Because of the even through movement of the test sample 2 under the surface camera 6 a separate image of the test sample 2 is constructed out of every camera line in the connected computer 7 and its monitor 8. This creates as many heat images of the test sample as the camera has lines. As every camera line records a slightly more remote area of the test sample 2 from the heat source 4, the respective line images contain information from various depth planes 10 of the test sample 2, as indicated diagrammatically in the bottom part of the FIGURE. Cutout 2 a shows n-lines 11 which relay information from various depth planes 10.

In this way with a thermal imaging surface camera 6 it is possible simultaneously to record the signal from various depths of a test sample.

While a preferred embodiment of the present invention has been illustrated and described, this has been by way of illustration and the invention should not be limited except as required by the scope of the appended claims.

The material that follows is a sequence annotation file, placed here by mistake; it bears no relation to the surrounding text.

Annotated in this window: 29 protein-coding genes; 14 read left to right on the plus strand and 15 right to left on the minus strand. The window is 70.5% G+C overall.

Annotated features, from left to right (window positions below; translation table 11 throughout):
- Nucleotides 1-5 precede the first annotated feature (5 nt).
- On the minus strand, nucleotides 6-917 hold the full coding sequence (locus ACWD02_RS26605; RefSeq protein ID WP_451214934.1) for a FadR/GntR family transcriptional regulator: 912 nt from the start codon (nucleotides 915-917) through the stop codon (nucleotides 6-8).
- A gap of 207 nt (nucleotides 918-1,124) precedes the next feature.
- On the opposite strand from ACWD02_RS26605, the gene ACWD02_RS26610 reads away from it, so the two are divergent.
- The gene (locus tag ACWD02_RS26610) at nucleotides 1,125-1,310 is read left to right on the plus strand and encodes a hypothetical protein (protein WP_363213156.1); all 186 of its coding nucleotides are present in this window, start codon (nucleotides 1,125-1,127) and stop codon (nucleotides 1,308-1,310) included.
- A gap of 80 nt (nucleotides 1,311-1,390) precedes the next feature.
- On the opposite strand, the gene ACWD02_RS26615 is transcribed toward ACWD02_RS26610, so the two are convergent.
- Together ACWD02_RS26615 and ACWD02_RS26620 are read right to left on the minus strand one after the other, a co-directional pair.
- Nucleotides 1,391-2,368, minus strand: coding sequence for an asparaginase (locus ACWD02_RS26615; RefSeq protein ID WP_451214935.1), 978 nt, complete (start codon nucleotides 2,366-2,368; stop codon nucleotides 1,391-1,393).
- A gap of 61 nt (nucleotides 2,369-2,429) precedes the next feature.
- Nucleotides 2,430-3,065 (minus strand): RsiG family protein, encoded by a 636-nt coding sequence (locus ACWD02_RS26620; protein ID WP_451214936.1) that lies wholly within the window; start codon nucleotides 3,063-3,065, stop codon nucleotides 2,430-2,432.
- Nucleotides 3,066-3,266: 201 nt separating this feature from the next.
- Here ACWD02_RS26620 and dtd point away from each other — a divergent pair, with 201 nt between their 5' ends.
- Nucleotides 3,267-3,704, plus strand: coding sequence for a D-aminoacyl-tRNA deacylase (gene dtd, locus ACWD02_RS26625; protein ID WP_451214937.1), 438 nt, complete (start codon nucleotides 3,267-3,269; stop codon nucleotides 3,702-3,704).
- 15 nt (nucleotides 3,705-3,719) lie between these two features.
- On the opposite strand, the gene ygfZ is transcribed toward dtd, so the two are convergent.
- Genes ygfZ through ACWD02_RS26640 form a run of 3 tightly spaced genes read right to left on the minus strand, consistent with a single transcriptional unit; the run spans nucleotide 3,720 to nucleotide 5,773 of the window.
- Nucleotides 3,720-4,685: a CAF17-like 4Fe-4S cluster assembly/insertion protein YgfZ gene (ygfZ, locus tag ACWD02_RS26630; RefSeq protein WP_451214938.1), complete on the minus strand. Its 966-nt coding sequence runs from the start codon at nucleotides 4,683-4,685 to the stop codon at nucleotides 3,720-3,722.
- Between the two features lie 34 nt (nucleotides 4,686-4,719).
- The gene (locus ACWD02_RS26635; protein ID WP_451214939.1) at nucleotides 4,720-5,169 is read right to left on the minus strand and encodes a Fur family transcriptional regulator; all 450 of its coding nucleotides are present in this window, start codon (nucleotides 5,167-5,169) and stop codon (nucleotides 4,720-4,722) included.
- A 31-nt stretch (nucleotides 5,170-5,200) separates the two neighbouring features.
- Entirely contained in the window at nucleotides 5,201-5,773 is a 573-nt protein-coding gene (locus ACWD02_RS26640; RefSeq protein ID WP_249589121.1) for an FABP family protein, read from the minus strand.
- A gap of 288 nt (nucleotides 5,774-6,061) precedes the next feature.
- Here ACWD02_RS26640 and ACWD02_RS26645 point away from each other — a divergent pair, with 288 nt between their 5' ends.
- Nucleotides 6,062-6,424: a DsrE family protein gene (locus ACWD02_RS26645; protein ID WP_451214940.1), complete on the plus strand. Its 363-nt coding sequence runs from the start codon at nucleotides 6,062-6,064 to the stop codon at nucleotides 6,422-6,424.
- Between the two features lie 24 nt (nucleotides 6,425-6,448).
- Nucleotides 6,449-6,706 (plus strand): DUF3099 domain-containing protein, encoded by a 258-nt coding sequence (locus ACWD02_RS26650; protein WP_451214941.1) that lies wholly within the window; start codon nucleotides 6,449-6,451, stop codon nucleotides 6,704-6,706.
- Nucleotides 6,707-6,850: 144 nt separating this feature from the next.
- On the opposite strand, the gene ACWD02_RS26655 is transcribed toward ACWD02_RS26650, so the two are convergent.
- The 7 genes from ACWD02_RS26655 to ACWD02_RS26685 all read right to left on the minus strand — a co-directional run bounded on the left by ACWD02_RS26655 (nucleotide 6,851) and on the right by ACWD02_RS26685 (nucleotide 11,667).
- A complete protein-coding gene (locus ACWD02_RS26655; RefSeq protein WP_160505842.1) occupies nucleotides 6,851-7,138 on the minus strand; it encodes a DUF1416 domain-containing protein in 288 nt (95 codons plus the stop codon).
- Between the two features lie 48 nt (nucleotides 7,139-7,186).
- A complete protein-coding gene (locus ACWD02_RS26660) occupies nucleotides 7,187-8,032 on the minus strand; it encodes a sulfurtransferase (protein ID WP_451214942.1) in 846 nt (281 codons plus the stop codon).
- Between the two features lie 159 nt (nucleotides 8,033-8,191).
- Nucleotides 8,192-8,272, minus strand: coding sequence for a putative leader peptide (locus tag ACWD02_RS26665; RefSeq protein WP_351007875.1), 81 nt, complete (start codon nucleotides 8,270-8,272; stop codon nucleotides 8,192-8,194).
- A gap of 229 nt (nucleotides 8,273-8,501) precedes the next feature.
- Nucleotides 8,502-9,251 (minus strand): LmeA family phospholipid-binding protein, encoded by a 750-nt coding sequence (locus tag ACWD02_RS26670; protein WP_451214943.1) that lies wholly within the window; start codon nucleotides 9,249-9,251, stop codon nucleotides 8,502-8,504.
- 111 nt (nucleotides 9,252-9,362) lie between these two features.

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Reference
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Classifications
U.S. Classification374/5, 356/430, 356/237.2, 374/57, 374/124
International ClassificationG01N25/72
Cooperative ClassificationG01N25/72
European ClassificationG01N25/72
Legal Events
DateCodeEventDescription
Jul 19, 2001ASAssignment
Owner name: FRAUNHOFER-GESELLSCHAFT ZUR FOERDERUNG DER ANGEWAN
Free format text: ASSIGNMENT OF ASSIGNORS INTEREST;ASSIGNORS:MEINLSCHMIDT, PETER;SEMBACH, JOERG;REEL/FRAME:012015/0180;SIGNING DATES FROM 20010423 TO 20010425
Mar 28, 2006FPAYFee payment
Year of fee payment: 4
Mar 29, 2010FPAYFee payment
Year of fee payment: 8
May 16, 2014REMIMaintenance fee reminder mailed
Oct 8, 2014LAPSLapse for failure to pay maintenance fees
Nov 25, 2014FPExpired due to failure to pay maintenance fee
Effective date: 20141008